State Senator will introduce a bill outlawing public buildings named after sitting politicians

By Rob Nikolewski on December 20, 2010
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“Monuments to Me” may be toppling soon.

The practice of having public buildings named after politicians who are still in office will get a frontal assault in the upcoming 60-day legislative session in Santa Fe. Sen. Mark Boitano (R-Bernalillo County) says he not only plans on introducing a bill that would outlaw the practice but will also look into seeing that existing buildings bearing the names of current public officials wipe off their names.

Boitano says he’s responding to anger from constituents who have seen an increasing number of public buildings, structures and other objects named for so-called public servants. “It’s free advertising, 24/7,” Boitano says, “and it’s not right.”

We here at Capitol Report New Mexico have pointed out numerous examples (here, here and here for example) of what we call “Monuments to Me” and Larry Barker of KRQE-TV aired a similar story that generated a lot of attention. Then, last month, a campaign contributor and Gov. Richardson appointee Johnny Cope helped spearhead an effort to name a section of I-40 in Albuquerque the “Gov. Bill Richardson Interchange.”

At roughly the same time, individual cars on the Rail Runner Express were named after Richardson and former and current members of state government.

It all got too be too much for Boitano, who says his constituents really seem to hate the idea of politicans getting buildings named after them:

Boitano says there are guidelines across the state for naming public facilities but they have been ignored in recent years. Boitano says he is still working on the bill’s wording but once he he has ironed out the details, he’ll start shopping it to other legislators.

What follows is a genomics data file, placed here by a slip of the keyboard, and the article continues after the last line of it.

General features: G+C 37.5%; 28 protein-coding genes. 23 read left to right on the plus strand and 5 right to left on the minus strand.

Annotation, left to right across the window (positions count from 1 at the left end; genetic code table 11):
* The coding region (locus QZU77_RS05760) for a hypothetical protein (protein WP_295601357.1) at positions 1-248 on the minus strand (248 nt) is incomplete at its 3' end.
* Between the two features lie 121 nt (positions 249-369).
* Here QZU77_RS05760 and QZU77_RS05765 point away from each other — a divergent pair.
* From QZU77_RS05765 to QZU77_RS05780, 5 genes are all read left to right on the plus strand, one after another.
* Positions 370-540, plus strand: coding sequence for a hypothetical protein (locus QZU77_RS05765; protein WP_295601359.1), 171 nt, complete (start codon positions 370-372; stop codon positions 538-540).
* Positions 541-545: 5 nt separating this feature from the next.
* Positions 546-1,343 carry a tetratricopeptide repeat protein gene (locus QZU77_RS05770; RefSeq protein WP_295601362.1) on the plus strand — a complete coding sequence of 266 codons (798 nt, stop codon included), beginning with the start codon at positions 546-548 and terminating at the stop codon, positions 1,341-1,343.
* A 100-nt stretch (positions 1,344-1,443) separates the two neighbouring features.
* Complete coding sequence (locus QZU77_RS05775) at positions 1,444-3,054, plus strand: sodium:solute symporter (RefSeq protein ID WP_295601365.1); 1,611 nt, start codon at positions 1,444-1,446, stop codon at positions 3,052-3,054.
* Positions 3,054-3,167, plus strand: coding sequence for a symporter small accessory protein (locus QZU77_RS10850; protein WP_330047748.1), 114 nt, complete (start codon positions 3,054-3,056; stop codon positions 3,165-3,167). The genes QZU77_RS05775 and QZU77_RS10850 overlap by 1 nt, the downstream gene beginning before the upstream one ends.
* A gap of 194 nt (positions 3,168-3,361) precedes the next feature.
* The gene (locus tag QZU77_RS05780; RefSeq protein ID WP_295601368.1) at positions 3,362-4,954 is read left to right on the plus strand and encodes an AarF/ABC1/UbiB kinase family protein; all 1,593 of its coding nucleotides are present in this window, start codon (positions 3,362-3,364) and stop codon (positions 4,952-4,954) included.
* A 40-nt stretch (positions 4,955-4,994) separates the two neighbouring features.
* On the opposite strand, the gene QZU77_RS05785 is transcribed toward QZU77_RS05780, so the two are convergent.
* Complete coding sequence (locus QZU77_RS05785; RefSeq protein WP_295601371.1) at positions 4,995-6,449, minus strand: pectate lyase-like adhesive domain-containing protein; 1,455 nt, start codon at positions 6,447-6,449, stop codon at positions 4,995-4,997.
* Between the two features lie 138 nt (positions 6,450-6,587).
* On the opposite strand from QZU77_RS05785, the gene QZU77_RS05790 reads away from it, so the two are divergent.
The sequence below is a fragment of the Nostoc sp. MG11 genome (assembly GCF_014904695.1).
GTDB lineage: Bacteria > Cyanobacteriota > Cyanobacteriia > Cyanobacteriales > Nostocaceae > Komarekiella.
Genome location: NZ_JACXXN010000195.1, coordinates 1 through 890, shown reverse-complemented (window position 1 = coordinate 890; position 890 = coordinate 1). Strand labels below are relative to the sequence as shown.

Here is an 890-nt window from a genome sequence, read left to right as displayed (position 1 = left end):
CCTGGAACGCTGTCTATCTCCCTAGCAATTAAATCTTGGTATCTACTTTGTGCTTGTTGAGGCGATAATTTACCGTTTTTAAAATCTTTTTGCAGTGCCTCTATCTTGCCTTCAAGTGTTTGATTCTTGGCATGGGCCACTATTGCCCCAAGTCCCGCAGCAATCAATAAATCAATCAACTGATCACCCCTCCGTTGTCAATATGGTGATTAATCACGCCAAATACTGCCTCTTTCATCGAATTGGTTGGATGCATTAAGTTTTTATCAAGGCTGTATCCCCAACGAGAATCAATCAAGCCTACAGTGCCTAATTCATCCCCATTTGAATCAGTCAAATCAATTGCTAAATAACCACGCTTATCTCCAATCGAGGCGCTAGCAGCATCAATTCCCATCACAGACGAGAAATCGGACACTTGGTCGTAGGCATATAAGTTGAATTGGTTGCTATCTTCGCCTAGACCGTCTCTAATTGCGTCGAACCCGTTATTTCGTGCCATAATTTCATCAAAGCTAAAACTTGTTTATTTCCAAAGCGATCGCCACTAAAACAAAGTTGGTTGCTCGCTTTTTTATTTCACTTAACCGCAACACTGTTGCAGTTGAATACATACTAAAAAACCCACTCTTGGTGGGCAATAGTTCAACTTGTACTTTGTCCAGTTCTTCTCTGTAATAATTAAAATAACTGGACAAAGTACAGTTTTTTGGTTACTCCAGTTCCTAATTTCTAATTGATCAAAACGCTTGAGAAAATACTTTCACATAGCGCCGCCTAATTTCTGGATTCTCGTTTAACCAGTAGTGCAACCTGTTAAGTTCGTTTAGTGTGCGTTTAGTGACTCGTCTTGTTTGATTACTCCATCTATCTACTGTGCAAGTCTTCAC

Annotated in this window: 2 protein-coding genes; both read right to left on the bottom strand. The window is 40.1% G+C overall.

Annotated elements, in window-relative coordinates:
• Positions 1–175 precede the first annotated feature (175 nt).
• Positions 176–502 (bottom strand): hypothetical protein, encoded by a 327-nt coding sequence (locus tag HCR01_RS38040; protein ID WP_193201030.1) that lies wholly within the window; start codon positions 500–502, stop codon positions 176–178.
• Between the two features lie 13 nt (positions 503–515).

One would think that once the bill gets introduced, it will be very difficult for a lawmaker of either party to stand up in front of God, the legislature and the webcasted session and say, “I’m against a measure that will keep us from getting buildings named after us.”

But a wry smile crossed Boitano’s face. “Unless you’re one the elected officials who has a public building named after themselves,” he said.

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2 Comments For This Post So Far

  1. James McClure
    10:02 pm on December 20th, 2010

    As a practical matter, it makes sense to name buildings after politicians who are beyond the reach of the law by virtue of being deceased. You’d think they would have learned when the NHCC had to remove Manny Aragon’s name from its building.

  2. Simon
    2:23 pm on December 28th, 2010

    Like I said — the only thing New Mexicans want to hear or see of Bill Richardson (except his cronies and legal cartel) is WHEN he is sentenced to live the rest of his days in JAIL for all of the criminal activities he has participated in and profited from. Aside from that, we do not want to see his face, or hear about what he is up to again. GOOD RIDDANCE.

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